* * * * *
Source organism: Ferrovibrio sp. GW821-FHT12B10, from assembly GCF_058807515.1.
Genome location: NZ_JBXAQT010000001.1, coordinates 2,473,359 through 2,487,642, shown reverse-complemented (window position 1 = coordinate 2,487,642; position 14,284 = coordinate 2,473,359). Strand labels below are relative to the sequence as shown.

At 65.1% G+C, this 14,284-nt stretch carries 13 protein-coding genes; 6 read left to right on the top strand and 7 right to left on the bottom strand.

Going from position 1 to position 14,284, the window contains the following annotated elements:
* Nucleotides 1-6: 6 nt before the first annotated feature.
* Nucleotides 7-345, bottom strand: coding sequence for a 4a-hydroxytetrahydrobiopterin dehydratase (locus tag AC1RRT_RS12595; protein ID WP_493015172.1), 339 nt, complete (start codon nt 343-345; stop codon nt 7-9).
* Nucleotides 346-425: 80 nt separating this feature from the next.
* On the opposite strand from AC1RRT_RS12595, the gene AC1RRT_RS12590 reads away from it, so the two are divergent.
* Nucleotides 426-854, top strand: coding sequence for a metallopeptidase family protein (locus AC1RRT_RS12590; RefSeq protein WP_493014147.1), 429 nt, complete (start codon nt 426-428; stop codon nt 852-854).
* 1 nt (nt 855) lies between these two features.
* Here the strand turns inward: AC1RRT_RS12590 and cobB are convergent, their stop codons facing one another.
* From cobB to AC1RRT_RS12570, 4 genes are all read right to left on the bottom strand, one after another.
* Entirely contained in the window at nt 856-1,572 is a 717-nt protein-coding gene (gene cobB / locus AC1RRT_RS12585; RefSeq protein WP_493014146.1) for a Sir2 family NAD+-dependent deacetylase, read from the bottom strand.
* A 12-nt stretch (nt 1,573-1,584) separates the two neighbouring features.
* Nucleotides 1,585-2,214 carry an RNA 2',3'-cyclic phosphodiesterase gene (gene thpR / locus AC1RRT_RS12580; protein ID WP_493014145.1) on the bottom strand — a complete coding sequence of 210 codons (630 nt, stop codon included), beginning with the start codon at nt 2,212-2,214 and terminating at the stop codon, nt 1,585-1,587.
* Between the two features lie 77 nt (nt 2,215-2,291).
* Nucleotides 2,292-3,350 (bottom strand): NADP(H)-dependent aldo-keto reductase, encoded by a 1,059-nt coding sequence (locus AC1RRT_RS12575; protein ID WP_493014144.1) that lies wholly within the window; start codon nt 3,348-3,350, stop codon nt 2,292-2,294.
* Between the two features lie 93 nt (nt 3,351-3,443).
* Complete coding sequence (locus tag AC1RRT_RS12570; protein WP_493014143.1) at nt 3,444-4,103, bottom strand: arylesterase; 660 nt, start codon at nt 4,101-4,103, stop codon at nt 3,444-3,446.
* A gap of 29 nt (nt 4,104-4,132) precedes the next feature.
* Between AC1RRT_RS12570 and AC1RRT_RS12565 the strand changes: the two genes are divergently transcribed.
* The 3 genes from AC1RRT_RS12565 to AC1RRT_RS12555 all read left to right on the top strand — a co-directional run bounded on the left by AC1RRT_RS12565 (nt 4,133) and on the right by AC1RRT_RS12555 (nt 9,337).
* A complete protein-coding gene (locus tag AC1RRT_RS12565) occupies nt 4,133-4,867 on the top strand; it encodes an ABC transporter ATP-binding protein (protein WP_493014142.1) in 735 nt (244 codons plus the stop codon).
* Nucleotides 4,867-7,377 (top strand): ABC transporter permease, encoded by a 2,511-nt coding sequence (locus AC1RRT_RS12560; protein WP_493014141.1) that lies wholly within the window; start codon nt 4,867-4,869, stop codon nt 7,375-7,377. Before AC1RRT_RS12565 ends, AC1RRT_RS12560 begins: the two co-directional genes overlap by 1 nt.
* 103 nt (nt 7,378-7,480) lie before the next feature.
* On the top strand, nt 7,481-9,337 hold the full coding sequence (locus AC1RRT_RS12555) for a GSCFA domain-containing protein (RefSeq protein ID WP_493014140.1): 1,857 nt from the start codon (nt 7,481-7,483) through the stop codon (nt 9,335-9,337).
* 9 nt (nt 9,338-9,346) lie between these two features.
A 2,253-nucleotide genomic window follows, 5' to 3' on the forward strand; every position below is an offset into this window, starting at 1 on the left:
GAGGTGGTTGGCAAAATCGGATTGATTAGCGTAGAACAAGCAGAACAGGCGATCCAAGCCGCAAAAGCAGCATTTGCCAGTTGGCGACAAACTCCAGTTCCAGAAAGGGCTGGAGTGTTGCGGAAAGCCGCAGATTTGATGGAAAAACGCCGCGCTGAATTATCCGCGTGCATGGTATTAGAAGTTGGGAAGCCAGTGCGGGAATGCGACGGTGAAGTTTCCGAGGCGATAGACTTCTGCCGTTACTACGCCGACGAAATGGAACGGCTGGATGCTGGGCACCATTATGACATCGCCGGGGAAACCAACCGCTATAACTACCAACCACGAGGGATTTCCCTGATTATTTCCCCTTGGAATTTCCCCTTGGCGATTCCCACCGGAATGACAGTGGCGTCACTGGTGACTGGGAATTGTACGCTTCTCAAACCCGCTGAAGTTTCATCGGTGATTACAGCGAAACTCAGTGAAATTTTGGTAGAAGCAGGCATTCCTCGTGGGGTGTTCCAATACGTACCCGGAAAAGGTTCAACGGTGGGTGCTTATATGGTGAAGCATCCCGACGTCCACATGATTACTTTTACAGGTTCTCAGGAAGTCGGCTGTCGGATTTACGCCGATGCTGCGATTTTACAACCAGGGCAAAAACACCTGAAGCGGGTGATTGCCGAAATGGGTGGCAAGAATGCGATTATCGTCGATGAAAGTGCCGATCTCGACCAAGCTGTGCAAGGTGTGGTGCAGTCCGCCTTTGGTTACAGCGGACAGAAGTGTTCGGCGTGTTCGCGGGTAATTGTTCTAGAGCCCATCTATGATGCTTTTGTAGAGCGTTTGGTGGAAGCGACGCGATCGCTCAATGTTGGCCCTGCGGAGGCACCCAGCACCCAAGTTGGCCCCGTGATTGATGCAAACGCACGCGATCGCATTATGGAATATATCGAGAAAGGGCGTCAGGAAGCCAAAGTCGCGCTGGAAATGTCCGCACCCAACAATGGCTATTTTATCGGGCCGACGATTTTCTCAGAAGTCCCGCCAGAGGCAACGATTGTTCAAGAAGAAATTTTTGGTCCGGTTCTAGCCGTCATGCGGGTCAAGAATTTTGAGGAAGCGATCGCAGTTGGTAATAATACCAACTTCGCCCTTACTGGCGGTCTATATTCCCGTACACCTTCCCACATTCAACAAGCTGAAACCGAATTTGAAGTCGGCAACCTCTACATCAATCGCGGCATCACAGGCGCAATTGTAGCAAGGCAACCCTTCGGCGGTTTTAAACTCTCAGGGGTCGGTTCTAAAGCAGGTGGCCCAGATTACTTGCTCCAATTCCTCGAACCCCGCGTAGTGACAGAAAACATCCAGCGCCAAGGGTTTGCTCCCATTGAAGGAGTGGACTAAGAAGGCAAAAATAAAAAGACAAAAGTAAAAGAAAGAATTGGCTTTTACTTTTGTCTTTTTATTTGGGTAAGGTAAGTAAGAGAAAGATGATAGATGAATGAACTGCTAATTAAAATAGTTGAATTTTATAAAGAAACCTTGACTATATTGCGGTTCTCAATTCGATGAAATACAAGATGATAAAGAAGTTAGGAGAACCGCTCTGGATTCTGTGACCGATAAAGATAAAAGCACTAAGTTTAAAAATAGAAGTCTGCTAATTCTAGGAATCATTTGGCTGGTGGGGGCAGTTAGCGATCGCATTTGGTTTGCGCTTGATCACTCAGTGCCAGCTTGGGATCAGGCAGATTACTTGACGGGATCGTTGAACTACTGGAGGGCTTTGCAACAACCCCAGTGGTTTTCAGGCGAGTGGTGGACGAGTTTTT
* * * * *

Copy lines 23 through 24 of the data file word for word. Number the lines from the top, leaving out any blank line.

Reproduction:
* A complete protein-coding gene (locus tag AC1RRT_RS12565) occupies nt 4,133-4,867 on the top strand; it encodes an ABC transporter ATP-binding protein (protein WP_493014142.1) in 735 nt (244 codons plus the stop codon).
* Nucleotides 4,867-7,377 (top strand): ABC transporter permease, encoded by a 2,511-nt coding sequence (locus AC1RRT_RS12560; protein WP_493014141.1) that lies wholly within the window; start codon nt 4,867-4,869, stop codon nt 7,375-7,377. Before AC1RRT_RS12565 ends, AC1RRT_RS12560 begins: the two co-directional genes overlap by 1 nt.